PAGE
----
Four New Mexicans have been selected by the New Mexico Foundation for Open Government (FOG) to receive the organization’s top honor for open government – the Dixon First Amendment Award.
The recipients and the categories for which they were selected are: Greater Albuquerque Chamber of Commerce president Terri Cole, Business; The New Mexican reporter Steve Terrell, Journalism; Northern New Mexico College instructor Annette Marie Rodriguez, Education; and Albuquerque resident Norm Gaume, Citizen.
They will be honored at FOG’s annual “Your Right To Know Luncheon,” set for Oct. 5 at the Embassy Suites in Albuquerque.
The annual awards, presented since 2002 in memory of FOG co-founder and longtime board member William S. Dixon, recognize individuals who, like Dixon, are advocates for the First Amendment and the state’s sunshine laws.
“Transparency is more than a slogan, but an ongoing commitment to open the doors of government,” said Gregory Williams, FOG president. “When you’re in it for the long haul, you’d better have a sharp intellect and a great sense of humor. Bill Dixon had both. We celebrate his memory, and celebrate these Dixon winners who continue to shine a light on public business in new and innovative ways.”
Those being honored are:
- Terri Cole, president/CEO of the Greater Albuquerque Chamber of Commerce, who was one of the first members of the New Mexico business community to make the link between government transparency and a strong business climate. Cole served on the FOG board of directors for many years and, during her tenure, was president of the organization for three years.
- Steve Terrell, a reporter for the The Santa Fe New Mexican for over 29 years, who has long been an advocate for open government, always demanding transparency from public servants and government entities, according to FOG. In 2015, he successfully overturned a government order that would have prevented the publication of information legally obtained from a public records request.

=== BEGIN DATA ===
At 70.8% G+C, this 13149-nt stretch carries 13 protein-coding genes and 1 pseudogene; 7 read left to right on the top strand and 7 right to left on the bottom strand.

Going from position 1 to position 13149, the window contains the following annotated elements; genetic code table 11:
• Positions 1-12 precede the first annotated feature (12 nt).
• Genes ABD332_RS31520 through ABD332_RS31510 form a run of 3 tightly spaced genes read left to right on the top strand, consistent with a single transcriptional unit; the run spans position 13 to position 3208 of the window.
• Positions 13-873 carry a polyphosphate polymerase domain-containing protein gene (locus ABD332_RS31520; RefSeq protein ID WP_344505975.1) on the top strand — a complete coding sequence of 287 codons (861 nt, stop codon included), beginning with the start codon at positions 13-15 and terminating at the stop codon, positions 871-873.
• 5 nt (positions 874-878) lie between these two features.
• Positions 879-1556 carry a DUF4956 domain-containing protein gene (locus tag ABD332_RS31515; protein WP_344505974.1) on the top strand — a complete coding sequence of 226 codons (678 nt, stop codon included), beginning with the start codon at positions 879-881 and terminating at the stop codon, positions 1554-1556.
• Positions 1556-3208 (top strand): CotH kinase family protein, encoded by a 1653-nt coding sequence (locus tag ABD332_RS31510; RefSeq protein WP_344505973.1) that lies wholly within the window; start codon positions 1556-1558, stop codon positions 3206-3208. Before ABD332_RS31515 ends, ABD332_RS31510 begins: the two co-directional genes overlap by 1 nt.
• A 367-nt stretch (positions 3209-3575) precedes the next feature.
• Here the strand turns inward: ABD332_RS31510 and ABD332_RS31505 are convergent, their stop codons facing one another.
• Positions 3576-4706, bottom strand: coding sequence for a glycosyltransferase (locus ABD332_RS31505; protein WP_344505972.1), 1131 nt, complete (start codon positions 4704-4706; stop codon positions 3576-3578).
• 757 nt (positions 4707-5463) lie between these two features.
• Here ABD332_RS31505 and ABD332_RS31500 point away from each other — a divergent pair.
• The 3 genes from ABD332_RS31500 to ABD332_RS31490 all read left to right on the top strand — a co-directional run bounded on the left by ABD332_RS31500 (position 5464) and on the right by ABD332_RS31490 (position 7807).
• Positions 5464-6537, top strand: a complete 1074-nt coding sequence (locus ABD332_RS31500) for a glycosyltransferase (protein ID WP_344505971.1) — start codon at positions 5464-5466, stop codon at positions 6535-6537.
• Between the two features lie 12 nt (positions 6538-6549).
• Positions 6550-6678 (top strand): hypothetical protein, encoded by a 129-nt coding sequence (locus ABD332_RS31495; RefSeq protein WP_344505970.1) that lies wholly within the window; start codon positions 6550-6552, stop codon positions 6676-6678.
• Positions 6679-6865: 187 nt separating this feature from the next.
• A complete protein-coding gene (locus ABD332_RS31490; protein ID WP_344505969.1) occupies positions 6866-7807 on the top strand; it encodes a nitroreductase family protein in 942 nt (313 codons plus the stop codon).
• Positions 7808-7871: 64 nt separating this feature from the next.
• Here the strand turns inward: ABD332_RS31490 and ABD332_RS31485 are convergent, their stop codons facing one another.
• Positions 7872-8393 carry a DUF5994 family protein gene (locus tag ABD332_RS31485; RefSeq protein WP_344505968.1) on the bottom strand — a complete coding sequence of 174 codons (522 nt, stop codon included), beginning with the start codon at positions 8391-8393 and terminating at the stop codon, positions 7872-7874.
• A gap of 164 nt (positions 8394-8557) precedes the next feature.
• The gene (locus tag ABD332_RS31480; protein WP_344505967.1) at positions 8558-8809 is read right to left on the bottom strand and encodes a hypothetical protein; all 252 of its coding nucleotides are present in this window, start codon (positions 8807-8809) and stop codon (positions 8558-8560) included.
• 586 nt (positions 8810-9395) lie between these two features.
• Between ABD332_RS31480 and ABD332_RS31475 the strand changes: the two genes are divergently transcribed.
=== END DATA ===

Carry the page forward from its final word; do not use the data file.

- Annette Marie Rodriguez, an instructor at Northern New Mexico College in Española and at Santa Fe Community College, who used both the Open Meetings Act (OMA) and the Inspection of Public Records Act (IPRA) to shine a light on mismanagement at Northern New Mexico College. Her efforts eventually led to the resignation or removal of four of the five top administrators at the college.
Norm Gaume, a resident of Albuquerque, who is a citizen activist who FOG says has been relentless over the past two years in using IPRA and OMA to highlight controversial decisions by the government to divert the Gila River. Gaume continues to insist that public officials discuss the issue in front of the public and even sued to open up subcommittee meetings of the Interstate Stream Commission.
“These individuals recognize that secrecy is inconsistent with democratic ideals and, with access to information, citizens can hold their public officials accountable,” Williams added.
“The Dixon Awards selection process is very confidential, but I can tell you that we probably had a record number of nominations this year,” said Susan Boe, executive director of NMFOG. “The nominating committee had a very difficult job because so many New Mexicans are doing great work in regard to transparency. What was particularly interesting this year was the number of nominees we had in the citizen category; it was much higher than previous years.”
This year’s speaker at the Dixon Award ceremony will be Columbia University professor Ann Cooper. As a foreign correspondent with National Public Radio, she was an eyewitness to the fall of communism in the former Soviet Union and to the dismantling of apartheid in South Africa. Upon her return to the United States, Cooper served as executive director of the Committee to Protect Journalists, which is an independent, nonprofit organization that promotes press freedom worldwide. It is headquartered in New York City.